Whiplash

October 21, 2014

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It should come as no surprise that the Grand Jury and Audience Prize winning film of the 2014 Sundance Film Festival should traffic in territory of a recently successful film. In this case, Damien Chazelle’s Whiplash has more than a hint of “Black Swan but with jazz drumming” as it centers on a young artist in a relatively niche cultural market desperate to reach perfection. Despite the easy reductive write-off that so often afflicts Sundance favourites, it does impressively manage to sidestep the attempted-crossover crowd pleasing stories that the festival loves to promote, and it features filmmaking beyond handheld “capture the raw moment of drama” that is so pervasive and yet so hard to pull off. Whiplash is nothing new, but it’s well made and propulsive enough that it hardly matters, and if its insights fall into a kind of clichéd hard-bitten romanticism, at least it is committed to reflecting it with what’s on screen. Read the rest of this entry »

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Derek Cianfrance’s previous film – and the only of his I have seen – was Blue Valentine, a somewhat inelegant but certainly affecting (really trying to avoid “raw” here) two-hander about the blossoming and breakdown of a relationship.  What it lacked in visual interest (grainy, handheld, American Indie by-the-numbers) it made up for with pacing and, of course, performances.  That picture worked through incredible acting, and it had to, as there wasn’t much else to rely on.  It was an exercise in reactions, movement, and glances.  It was a picture of big emotions because of its small proportions.  His follow-up, The Place Beyond the Pines, takes a different tack, although one suspects he was hoping to work within the same emotional model.  It’s a sprawling, 140-minute saga, with a triptych structure that unfortunately makes it feel like it is going on for a lot longer than it’s already lengthy running time.  It’s a shame he couldn’t have learned a lesson from his last film, then, and realized that Big Emotions don’t necessarily need a Big Story.  Read the rest of this entry »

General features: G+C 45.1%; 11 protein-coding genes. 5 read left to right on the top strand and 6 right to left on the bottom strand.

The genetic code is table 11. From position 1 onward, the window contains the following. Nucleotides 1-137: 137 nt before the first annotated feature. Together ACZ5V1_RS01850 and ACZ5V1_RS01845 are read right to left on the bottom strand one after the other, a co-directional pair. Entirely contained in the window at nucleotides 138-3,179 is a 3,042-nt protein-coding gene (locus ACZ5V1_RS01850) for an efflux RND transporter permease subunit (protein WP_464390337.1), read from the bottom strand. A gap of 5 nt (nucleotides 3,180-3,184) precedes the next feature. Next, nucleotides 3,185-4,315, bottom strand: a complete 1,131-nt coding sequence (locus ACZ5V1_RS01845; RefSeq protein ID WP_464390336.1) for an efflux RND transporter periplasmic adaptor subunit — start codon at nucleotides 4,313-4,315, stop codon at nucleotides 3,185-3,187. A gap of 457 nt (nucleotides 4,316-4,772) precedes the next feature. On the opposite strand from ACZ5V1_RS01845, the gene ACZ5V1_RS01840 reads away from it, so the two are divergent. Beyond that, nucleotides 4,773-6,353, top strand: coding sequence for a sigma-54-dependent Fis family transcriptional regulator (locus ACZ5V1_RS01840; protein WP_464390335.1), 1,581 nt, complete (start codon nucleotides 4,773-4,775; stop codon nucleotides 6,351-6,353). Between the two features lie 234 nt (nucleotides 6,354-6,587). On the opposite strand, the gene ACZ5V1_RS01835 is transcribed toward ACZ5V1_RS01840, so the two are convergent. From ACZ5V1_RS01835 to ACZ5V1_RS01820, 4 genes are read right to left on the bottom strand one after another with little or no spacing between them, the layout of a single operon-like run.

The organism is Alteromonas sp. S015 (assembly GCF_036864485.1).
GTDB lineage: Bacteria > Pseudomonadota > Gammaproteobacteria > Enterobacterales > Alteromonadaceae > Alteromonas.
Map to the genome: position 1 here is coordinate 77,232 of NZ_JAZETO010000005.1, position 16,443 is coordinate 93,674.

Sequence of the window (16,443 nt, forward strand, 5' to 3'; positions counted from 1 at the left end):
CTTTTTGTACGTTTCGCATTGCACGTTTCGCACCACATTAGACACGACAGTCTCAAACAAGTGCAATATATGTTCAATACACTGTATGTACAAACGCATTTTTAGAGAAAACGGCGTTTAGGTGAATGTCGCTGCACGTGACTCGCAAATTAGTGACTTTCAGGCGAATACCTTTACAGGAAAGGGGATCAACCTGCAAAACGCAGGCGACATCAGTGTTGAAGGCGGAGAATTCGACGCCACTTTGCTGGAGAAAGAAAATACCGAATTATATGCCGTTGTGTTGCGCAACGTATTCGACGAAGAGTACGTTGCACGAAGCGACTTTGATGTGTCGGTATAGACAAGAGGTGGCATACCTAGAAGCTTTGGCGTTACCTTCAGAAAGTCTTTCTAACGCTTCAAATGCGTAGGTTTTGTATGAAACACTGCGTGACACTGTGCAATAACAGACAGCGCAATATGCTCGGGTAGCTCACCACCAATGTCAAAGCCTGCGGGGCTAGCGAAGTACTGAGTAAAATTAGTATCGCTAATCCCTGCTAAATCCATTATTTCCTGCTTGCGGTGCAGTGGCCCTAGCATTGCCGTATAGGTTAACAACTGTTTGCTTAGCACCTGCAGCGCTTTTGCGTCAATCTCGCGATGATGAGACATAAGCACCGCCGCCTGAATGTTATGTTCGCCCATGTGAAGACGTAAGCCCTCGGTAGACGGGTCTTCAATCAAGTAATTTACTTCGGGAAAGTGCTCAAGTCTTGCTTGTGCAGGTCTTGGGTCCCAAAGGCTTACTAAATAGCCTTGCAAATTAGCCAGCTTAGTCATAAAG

Ruby Sparks

August 17, 2012

Calvin (Paul Dano), is an author who has yet to properly follow up his breakout first novel, published when he was only 19.  He has, as these things usually go, a significant case of writer’s block compounded (or because of) his significant self doubt.  He sees a therapist (Elliot Gould), where he clutches a plush dog toy and calls his ex-girlfriend a ‘bitch’ and complains about a lack of inspiration.  He’s instructed to write a very bad one-page story about the kind of person who might like his dysfunctional dog Scottie and bring it back to the next session.  In the process of attempting to write he manages to hold onto a vision of a girl and write it down.  The character’s name is Ruby Sparks, and she will eventually materialize in the form of Zoe Kazan. Read the rest of this entry »